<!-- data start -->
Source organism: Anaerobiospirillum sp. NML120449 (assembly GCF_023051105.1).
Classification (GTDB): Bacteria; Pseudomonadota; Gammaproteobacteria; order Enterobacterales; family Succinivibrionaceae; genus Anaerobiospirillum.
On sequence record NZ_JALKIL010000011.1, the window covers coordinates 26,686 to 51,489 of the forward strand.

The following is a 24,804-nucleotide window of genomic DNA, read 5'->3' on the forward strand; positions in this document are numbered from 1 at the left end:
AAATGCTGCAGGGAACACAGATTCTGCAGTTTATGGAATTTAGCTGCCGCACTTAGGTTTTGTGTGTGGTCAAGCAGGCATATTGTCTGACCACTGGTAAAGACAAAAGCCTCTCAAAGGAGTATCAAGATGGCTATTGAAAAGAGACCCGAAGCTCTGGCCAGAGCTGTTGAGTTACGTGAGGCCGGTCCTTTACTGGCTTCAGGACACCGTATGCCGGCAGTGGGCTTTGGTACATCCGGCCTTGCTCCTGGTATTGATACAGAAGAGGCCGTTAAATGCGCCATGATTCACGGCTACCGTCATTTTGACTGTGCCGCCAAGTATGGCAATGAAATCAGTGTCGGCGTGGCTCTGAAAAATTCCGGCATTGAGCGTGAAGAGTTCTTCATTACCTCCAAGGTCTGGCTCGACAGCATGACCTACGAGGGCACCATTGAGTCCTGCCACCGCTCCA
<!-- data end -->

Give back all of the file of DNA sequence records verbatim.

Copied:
Source organism: Anaerobiospirillum sp. NML120449 (assembly GCF_023051105.1).
Classification (GTDB): Bacteria; Pseudomonadota; Gammaproteobacteria; order Enterobacterales; family Succinivibrionaceae; genus Anaerobiospirillum.
On sequence record NZ_JALKIL010000011.1, the window covers coordinates 26,686 to 51,489 of the forward strand.

The following is a 24,804-nucleotide window of genomic DNA, read 5'->3' on the forward strand; positions in this document are numbered from 1 at the left end:
AAATGCTGCAGGGAACACAGATTCTGCAGTTTATGGAATTTAGCTGCCGCACTTAGGTTTTGTGTGTGGTCAAGCAGGCATATTGTCTGACCACTGGTAAAGACAAAAGCCTCTCAAAGGAGTATCAAGATGGCTATTGAAAAGAGACCCGAAGCTCTGGCCAGAGCTGTTGAGTTACGTGAGGCCGGTCCTTTACTGGCTTCAGGACACCGTATGCCGGCAGTGGGCTTTGGTACATCCGGCCTTGCTCCTGGTATTGATACAGAAGAGGCCGTTAAATGCGCCATGATTCACGGCTACCGTCATTTTGACTGTGCCGCCAAGTATGGCAATGAAATCAGTGTCGGCGTGGCTCTGAAAAATTCCGGCATTGAGCGTGAAGAGTTCTTCATTACCTCCAAGGTCTGGCTCGACAGCATGACCTACGAGGGCACCATTGAGTCCTGCCACCGCTCCA